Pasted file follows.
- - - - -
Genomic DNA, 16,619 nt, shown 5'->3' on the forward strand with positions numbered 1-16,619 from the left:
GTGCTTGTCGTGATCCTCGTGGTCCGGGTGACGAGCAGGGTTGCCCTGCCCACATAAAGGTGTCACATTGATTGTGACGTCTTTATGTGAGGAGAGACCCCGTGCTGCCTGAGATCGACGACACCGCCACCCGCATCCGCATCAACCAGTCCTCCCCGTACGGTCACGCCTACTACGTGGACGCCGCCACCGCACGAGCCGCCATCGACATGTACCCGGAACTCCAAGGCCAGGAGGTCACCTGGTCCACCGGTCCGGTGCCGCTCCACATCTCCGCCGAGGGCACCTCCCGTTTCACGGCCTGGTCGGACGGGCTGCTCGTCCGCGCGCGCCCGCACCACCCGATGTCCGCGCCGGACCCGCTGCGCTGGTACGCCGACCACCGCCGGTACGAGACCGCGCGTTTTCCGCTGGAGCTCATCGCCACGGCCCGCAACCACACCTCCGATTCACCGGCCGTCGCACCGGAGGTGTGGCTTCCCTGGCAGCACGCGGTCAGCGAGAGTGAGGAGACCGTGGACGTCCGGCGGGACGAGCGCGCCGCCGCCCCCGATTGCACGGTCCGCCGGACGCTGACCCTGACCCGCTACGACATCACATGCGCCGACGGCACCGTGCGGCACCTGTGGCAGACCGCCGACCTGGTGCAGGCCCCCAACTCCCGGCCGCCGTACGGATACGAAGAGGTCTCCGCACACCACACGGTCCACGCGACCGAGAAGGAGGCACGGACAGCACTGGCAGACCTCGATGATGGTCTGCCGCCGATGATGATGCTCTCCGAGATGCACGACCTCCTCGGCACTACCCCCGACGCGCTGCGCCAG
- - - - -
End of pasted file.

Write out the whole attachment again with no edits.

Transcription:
Genomic DNA, 16,619 nt, shown 5'->3' on the forward strand with positions numbered 1-16,619 from the left:
GTGCTTGTCGTGATCCTCGTGGTCCGGGTGACGAGCAGGGTTGCCCTGCCCACATAAAGGTGTCACATTGATTGTGACGTCTTTATGTGAGGAGAGACCCCGTGCTGCCTGAGATCGACGACACCGCCACCCGCATCCGCATCAACCAGTCCTCCCCGTACGGTCACGCCTACTACGTGGACGCCGCCACCGCACGAGCCGCCATCGACATGTACCCGGAACTCCAAGGCCAGGAGGTCACCTGGTCCACCGGTCCGGTGCCGCTCCACATCTCCGCCGAGGGCACCTCCCGTTTCACGGCCTGGTCGGACGGGCTGCTCGTCCGCGCGCGCCCGCACCACCCGATGTCCGCGCCGGACCCGCTGCGCTGGTACGCCGACCACCGCCGGTACGAGACCGCGCGTTTTCCGCTGGAGCTCATCGCCACGGCCCGCAACCACACCTCCGATTCACCGGCCGTCGCACCGGAGGTGTGGCTTCCCTGGCAGCACGCGGTCAGCGAGAGTGAGGAGACCGTGGACGTCCGGCGGGACGAGCGCGCCGCCGCCCCCGATTGCACGGTCCGCCGGACGCTGACCCTGACCCGCTACGACATCACATGCGCCGACGGCACCGTGCGGCACCTGTGGCAGACCGCCGACCTGGTGCAGGCCCCCAACTCCCGGCCGCCGTACGGATACGAAGAGGTCTCCGCACACCACACGGTCCACGCGACCGAGAAGGAGGCACGGACAGCACTGGCAGACCTCGATGATGGTCTGCCGCCGATGATGATGCTCTCCGAGATGCACGACCTCCTCGGCACTACCCCCGACGCGCTGCGCCAG